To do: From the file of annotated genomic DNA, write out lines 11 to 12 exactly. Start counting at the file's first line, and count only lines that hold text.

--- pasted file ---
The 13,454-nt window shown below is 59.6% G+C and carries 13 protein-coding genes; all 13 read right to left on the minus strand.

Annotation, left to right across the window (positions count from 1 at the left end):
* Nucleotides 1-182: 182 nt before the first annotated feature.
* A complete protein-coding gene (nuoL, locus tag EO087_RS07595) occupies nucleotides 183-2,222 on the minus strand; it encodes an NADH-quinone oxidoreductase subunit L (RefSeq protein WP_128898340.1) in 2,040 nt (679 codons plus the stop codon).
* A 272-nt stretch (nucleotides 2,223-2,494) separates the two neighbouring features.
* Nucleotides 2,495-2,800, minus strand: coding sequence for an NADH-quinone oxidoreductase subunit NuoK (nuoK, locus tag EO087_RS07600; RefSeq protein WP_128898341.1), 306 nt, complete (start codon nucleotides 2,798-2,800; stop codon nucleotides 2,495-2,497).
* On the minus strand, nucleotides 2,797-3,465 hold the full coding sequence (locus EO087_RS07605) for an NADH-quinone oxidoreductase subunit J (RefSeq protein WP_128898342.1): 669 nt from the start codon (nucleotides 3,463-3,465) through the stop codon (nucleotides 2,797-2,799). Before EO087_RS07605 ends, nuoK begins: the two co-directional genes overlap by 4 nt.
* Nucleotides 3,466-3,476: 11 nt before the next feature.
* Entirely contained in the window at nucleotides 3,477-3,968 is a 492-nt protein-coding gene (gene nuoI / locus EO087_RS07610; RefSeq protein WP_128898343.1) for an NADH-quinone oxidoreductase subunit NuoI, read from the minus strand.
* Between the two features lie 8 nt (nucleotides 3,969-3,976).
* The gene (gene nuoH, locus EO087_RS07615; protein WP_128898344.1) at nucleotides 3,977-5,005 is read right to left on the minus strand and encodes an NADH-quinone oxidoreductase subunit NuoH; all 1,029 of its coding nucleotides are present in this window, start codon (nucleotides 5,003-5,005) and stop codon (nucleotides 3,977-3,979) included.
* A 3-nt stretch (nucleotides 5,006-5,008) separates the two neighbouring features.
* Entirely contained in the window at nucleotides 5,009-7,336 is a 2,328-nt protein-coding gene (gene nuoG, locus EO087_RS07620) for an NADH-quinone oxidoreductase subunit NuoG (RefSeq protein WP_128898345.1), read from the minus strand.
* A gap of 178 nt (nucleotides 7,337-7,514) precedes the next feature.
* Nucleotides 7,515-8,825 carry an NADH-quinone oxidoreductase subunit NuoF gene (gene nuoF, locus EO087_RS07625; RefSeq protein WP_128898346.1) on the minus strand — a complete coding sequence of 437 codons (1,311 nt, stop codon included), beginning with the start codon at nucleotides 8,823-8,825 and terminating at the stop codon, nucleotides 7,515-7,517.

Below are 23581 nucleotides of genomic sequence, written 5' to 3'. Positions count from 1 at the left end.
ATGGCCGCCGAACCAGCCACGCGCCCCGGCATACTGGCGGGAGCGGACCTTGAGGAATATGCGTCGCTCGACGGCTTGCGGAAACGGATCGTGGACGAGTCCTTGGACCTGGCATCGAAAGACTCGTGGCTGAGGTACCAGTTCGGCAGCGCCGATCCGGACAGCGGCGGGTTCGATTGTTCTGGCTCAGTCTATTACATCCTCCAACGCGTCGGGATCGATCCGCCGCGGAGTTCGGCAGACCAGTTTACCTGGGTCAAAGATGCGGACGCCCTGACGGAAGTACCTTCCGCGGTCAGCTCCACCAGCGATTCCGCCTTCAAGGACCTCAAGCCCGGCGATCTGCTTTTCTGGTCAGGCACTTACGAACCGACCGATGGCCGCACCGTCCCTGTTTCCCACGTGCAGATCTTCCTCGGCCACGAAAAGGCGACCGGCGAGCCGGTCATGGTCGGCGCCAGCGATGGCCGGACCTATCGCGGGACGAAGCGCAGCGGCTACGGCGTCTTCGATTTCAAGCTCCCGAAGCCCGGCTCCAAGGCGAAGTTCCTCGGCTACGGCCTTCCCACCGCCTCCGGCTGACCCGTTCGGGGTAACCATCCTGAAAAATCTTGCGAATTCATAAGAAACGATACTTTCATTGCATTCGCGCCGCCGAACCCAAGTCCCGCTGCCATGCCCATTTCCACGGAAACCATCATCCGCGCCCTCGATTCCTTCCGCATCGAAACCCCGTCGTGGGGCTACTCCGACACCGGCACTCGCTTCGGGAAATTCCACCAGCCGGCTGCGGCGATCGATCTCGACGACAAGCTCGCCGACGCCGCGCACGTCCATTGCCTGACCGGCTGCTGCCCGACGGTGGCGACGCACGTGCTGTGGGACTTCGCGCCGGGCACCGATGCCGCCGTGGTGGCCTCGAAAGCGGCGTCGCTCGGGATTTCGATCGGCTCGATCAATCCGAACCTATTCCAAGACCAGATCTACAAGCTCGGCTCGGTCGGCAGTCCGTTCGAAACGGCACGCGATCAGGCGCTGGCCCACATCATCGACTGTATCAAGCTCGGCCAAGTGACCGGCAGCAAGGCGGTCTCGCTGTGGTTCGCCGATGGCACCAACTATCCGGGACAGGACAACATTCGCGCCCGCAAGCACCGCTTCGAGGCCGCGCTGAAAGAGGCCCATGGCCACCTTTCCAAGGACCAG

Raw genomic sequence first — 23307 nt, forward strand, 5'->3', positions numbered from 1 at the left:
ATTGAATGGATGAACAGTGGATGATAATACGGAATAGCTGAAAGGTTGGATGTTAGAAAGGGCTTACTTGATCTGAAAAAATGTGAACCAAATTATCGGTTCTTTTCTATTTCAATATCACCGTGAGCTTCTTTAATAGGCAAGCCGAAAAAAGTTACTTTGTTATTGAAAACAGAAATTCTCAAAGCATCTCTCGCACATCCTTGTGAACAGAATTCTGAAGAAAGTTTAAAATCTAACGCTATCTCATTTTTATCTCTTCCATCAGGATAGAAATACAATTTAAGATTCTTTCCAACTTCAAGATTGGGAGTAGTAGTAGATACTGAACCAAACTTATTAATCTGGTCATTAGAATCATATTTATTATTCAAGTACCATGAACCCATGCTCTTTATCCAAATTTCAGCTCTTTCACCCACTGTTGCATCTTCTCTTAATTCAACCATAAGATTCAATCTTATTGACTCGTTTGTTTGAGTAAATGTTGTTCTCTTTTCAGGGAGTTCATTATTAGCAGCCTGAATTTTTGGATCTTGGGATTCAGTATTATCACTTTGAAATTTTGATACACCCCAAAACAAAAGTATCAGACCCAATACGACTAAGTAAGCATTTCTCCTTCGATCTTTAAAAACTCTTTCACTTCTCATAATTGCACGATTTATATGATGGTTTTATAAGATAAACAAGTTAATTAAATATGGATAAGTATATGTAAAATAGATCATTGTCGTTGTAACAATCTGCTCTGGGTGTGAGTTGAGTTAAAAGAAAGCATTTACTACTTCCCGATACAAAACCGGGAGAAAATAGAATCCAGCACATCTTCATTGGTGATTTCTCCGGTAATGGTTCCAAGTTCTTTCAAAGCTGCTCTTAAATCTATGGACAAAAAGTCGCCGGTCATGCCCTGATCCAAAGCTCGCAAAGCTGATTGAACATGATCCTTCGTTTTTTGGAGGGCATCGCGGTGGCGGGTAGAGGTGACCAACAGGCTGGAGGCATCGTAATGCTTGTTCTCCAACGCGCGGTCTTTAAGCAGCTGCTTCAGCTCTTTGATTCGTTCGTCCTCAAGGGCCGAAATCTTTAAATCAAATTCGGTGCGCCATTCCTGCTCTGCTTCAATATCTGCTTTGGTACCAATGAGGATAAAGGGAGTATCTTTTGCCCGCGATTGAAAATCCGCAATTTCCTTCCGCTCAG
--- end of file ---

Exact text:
* The gene (gene nuoH, locus EO087_RS07615; protein WP_128898344.1) at nucleotides 3,977-5,005 is read right to left on the minus strand and encodes an NADH-quinone oxidoreductase subunit NuoH; all 1,029 of its coding nucleotides are present in this window, start codon (nucleotides 5,003-5,005) and stop codon (nucleotides 3,977-3,979) included.
* A 3-nt stretch (nucleotides 5,006-5,008) separates the two neighbouring features.